If I understand what you're saying there, a better poll would have asked differential questions to test your reasonable hypothesis.
I could not follow your closing paragraph. But in terms of "bad seeds", yes it's a competitive environment regardless of whether or not "one man's flower is another woman's weed" applies.
Someone . . .
. . . should put down the stat sheets and calculator and get in touch with their soul . . .
Just saying . . .
No doubt you should, not that I assume you use stat sheets at all.
Hit home?
We can all sit around and yammer about the polls and such and sidetrack ourselves into feeling good or bad about whether or not others approve or disapprove of this ugly period in our history. But it all comes down to a singular responsibility issue.
I dare you to look at the deadness in the eyes of the zombies...
I dare you to look in your own eyes.
"I dare you to look in your own eyes."
That is of course impossible without a good mirror. Or at least using a poor mirror says more about the mirror than the eyes or what stands behind them. The mirror you offer is worse than poor here.
Which zombies? I don't see a "singular responsibility", so what's that about for you if you're not just failing to be "clever" about "soul"? Your posting style represents someone seeking to be in control, in TheraP's words, a torturer. Is that who you are, or merely an affectation on the part of a Decoy?
Politics is not about the souls of individuals, it's about how those souls relate to each other. The terrible intimacy of torture might touch a soul, but in the context the discussion was about polling methods which might use the likes of "stat sheets" to approach an accurate model (mirror) of a sort of collective soul of the country on a specific issue.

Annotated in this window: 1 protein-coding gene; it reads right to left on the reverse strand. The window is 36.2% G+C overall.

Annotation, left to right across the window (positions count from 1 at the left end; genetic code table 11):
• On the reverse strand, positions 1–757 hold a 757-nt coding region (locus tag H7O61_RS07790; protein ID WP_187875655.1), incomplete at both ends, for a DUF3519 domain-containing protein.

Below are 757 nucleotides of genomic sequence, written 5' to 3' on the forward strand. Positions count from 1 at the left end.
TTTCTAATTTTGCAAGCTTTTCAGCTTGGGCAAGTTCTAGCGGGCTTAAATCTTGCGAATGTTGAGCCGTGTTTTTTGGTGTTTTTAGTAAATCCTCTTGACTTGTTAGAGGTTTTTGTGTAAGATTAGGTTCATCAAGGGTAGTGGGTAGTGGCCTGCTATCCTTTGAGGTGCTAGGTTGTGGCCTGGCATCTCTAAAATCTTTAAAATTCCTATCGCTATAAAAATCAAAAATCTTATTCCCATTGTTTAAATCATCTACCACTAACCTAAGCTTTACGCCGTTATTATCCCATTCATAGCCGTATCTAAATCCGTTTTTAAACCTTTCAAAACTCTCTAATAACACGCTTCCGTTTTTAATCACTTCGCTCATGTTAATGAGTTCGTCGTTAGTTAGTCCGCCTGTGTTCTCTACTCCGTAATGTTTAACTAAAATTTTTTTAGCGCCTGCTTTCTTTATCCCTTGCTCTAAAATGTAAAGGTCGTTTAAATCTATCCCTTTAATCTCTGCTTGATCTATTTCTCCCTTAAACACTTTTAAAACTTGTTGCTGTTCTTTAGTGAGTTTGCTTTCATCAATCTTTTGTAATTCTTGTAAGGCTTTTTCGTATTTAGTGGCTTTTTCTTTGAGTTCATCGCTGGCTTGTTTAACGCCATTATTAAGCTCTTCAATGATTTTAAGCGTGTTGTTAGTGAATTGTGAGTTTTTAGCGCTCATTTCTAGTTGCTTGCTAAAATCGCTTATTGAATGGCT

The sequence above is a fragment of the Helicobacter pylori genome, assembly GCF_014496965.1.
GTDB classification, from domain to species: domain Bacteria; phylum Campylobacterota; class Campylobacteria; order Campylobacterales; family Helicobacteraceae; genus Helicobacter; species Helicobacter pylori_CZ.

If your cheap shots have more soul behind them, feel free to get vulnerable and let it shine out more clearly.
Keep yammer there . . .
I wouldn't wish to control any individual let alone anyone of your ilk. It would be like walking a cat. You see ... I recognize that anyone who would accuse another of torture through simply communicating on a message board displays the insecurity within their own self.
Now back to your stats sheets and calculators.
You really are that shallow. :(
I did see The Ed Show is promoting Single Payer and grass roots. How about growing some and contributing more than shit chat here?
See . . .
By my suggesting that you keep yammering here, it's allowed you to dig your own hole, deeper and deeper and deeper. Feel better?
No, after you, Mr. Shallow Alphonse!
Just checking loose ends . . .

Yup -- Still here yammering and trying to figure out what's on the stat sheets and calculator.
Ya' know it was real beautiful in Seattle the past 3 days.
You ought to get out more often.
Hmmmmm . . .
I just posted this the day before yesterday in another forum. It was part of a longer piece, but this was the heart of the matter.
Currently, torture loving authoritarian enablers' practices merely sentence more and more people to an early death.